From the Journals

Guideline authors inconsistently disclose conflicts


Financial conflicts are often underreported by authors of clinical practice guidelines (CPGs) in several specialties including oncology, rheumatology, and gastroenterology, according to a pair of research letters published in JAMA Internal Medicine. The Institute of Medicine recommends that guideline authors include no more than 50% individuals with financial conflicts.

In one research letter, Rishad Khan, BSc, of the University of Toronto in Ontario and his colleagues reviewed data on undeclared financial conflicts of interest among authors of guidelines related to high-revenue medications.

The researchers identified CPGs via the National Guideline Clearinghouse and selected 18 CPGs for 10 high-revenue medications published between 2013 and 2017. Financial conflicts of interest were based on the Centers for Medicare & Medicaid Services Open Payments.

Of the 160 authors involved in the various guidelines, 79 (49.4%) disclosed a payment in the CPG or supplemental materials, and 50 (31.3%) disclosed payments from companies marketing 1 of the 10 high-revenue medications in the related guidelines.

Another 41 authors (25.6%) received but did not disclose payments from companies marketing 1 of the 10 high-revenue medications in CPGs.

Overall, 91 authors (56.9%) were found to have financial conflicts of interest that involved 1 of the 10 high-revenue medications, and “the median value of undeclared payments from companies marketing 1 of the 10 high-revenue medications recommended in the CPGs was $522 (interquartile range, $0-$40,444) from two companies,” the researchers said.

The study findings were limited by several factors including “potential inaccuracies in CMS-OP reporting, which are rarely corrected, and lack of generalizability outside the United States” and by the limited time frame for data collection, which may have led to underestimation of conflicts for the guidelines, the researchers noted. In addition, “we did not have access to guideline voting records and thus did not know when conflicted panel members recommended against a medication or recused themselves from voting,” they said.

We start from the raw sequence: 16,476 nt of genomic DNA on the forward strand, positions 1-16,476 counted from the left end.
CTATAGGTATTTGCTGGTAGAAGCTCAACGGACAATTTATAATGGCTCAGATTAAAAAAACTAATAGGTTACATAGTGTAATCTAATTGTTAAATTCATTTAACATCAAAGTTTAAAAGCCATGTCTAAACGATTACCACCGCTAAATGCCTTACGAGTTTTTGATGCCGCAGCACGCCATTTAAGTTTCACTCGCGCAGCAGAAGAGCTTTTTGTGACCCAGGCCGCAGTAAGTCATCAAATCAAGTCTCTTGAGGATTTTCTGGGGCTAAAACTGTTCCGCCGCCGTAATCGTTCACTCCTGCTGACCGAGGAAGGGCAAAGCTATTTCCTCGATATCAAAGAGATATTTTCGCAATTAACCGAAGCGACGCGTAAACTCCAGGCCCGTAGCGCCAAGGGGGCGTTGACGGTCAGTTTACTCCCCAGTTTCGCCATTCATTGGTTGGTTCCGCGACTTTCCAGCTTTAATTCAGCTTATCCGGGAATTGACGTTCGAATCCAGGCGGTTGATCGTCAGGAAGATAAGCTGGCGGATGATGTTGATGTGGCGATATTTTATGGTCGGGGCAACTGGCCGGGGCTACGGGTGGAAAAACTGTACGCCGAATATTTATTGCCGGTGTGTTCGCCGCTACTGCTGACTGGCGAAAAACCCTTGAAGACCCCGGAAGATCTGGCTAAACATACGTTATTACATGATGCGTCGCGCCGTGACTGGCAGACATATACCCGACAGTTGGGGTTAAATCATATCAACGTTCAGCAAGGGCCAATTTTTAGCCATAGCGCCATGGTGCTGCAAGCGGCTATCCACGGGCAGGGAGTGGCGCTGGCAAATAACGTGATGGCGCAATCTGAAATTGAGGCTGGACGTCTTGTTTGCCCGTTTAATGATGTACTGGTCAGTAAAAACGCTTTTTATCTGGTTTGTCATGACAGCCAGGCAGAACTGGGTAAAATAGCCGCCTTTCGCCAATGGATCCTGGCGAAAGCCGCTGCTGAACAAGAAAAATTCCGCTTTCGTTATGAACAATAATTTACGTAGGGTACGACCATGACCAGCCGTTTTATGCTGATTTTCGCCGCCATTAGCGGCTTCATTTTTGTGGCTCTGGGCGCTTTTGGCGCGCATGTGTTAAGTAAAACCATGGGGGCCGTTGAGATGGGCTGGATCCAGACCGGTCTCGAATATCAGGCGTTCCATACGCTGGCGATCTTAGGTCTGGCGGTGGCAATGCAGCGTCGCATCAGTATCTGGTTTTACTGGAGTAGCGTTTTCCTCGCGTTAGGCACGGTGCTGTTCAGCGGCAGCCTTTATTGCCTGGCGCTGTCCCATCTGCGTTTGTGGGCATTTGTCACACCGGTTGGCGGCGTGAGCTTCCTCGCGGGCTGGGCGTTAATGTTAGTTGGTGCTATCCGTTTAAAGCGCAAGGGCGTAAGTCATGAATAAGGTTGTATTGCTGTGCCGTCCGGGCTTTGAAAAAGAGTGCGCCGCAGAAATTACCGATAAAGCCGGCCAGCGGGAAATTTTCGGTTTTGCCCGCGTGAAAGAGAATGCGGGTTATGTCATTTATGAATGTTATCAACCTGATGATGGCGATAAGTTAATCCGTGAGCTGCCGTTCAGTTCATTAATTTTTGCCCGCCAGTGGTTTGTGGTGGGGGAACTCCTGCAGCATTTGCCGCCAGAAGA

Mr. Khan disclosed research funding from AbbVie and Ferring Pharmaceuticals.

In a second research letter, half of the authors of gastroenterology guidelines received payments from industry, wrote Tyler Combs, BS, of Oklahoma State University, Tulsa, and his colleagues. Previous studies have reviewed the financial conflicts of interest in specialties including oncology, dermatology, and otolaryngology, but financial conflicts of interest among authors of gastroenterology guidelines have not been examined, the researchers said.

Mr. Combs and his colleagues identified 15 CPGs published by the American College of Gastroenterology between 2014 and 2016. They identified 83 authors, with an average of 4 authors for each guideline. Overall, 53% of the authors received industry payments, according to based on data from the 2014 to 2016 Centers for Medicare & Medicaid Services Open Payments database (OPD).

However, OPD information was not always consistent with information published with the guidelines, the researchers noted. They found that 16 (19%) of the 83 authors both disclosed financial conflicts of interests in the CPGs and had received payments according to OPD or had disclosed no financial conflicts of interest and had received no payments according to OPD. In addition, 49 (34%) of 146 cumulative financial conflicts of interest disclosed in the CPGs and 148 relationships identified on OPD were both disclosed as financial conflicts of interest and evidenced by OPD payment records. In this review, the median total payment was $1,000, with an interquartile range from $0 to $39,938.